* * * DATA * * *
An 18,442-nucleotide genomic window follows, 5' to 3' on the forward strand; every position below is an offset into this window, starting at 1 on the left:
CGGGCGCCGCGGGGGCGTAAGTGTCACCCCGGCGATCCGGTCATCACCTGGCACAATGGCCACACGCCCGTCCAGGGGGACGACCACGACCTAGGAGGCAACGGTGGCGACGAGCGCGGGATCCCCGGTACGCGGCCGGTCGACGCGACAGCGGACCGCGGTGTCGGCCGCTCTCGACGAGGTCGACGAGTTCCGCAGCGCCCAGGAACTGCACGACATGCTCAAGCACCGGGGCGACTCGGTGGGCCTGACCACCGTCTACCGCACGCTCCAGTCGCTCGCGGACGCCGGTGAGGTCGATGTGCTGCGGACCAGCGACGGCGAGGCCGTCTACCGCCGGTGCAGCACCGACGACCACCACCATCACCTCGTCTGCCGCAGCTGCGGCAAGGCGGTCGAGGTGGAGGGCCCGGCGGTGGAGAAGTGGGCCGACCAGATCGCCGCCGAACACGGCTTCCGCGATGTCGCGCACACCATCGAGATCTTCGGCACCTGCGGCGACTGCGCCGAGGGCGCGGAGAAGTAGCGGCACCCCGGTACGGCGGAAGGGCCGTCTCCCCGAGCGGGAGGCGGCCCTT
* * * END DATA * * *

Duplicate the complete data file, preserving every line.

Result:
An 18,442-nucleotide genomic window follows, 5' to 3' on the forward strand; every position below is an offset into this window, starting at 1 on the left:
CGGGCGCCGCGGGGGCGTAAGTGTCACCCCGGCGATCCGGTCATCACCTGGCACAATGGCCACACGCCCGTCCAGGGGGACGACCACGACCTAGGAGGCAACGGTGGCGACGAGCGCGGGATCCCCGGTACGCGGCCGGTCGACGCGACAGCGGACCGCGGTGTCGGCCGCTCTCGACGAGGTCGACGAGTTCCGCAGCGCCCAGGAACTGCACGACATGCTCAAGCACCGGGGCGACTCGGTGGGCCTGACCACCGTCTACCGCACGCTCCAGTCGCTCGCGGACGCCGGTGAGGTCGATGTGCTGCGGACCAGCGACGGCGAGGCCGTCTACCGCCGGTGCAGCACCGACGACCACCACCATCACCTCGTCTGCCGCAGCTGCGGCAAGGCGGTCGAGGTGGAGGGCCCGGCGGTGGAGAAGTGGGCCGACCAGATCGCCGCCGAACACGGCTTCCGCGATGTCGCGCACACCATCGAGATCTTCGGCACCTGCGGCGACTGCGCCGAGGGCGCGGAGAAGTAGCGGCACCCCGGTACGGCGGAAGGGCCGTCTCCCCGAGCGGGAGGCGGCCCTT